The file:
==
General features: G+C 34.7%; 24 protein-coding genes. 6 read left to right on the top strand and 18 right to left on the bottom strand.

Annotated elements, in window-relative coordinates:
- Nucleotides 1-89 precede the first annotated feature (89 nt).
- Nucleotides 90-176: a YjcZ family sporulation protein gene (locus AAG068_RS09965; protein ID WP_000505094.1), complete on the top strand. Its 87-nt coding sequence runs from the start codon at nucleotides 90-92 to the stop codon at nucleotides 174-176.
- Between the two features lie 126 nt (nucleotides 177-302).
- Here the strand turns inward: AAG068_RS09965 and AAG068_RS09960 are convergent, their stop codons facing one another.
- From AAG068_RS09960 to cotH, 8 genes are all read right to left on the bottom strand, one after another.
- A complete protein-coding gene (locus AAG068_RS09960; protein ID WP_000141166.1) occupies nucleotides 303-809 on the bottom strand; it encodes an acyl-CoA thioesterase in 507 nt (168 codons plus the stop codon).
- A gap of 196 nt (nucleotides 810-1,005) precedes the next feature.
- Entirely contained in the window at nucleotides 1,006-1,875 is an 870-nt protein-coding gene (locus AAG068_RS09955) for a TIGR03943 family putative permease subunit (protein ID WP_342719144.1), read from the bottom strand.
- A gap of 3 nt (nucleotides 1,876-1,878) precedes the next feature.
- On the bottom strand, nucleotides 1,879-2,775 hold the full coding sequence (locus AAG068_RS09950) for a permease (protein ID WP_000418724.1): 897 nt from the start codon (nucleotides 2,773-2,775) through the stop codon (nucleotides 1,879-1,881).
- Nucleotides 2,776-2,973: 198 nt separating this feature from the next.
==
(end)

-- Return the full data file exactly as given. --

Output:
General features: G+C 34.7%; 24 protein-coding genes. 6 read left to right on the top strand and 18 right to left on the bottom strand.

Annotated elements, in window-relative coordinates:
- Nucleotides 1-89 precede the first annotated feature (89 nt).
- Nucleotides 90-176: a YjcZ family sporulation protein gene (locus AAG068_RS09965; protein ID WP_000505094.1), complete on the top strand. Its 87-nt coding sequence runs from the start codon at nucleotides 90-92 to the stop codon at nucleotides 174-176.
- Between the two features lie 126 nt (nucleotides 177-302).
- Here the strand turns inward: AAG068_RS09965 and AAG068_RS09960 are convergent, their stop codons facing one another.
- From AAG068_RS09960 to cotH, 8 genes are all read right to left on the bottom strand, one after another.
- A complete protein-coding gene (locus AAG068_RS09960; protein ID WP_000141166.1) occupies nucleotides 303-809 on the bottom strand; it encodes an acyl-CoA thioesterase in 507 nt (168 codons plus the stop codon).
- A gap of 196 nt (nucleotides 810-1,005) precedes the next feature.
- Entirely contained in the window at nucleotides 1,006-1,875 is an 870-nt protein-coding gene (locus AAG068_RS09955) for a TIGR03943 family putative permease subunit (protein ID WP_342719144.1), read from the bottom strand.
- A gap of 3 nt (nucleotides 1,876-1,878) precedes the next feature.
- On the bottom strand, nucleotides 1,879-2,775 hold the full coding sequence (locus AAG068_RS09950) for a permease (protein ID WP_000418724.1): 897 nt from the start codon (nucleotides 2,773-2,775) through the stop codon (nucleotides 1,879-1,881).
- Nucleotides 2,776-2,973: 198 nt separating this feature from the next.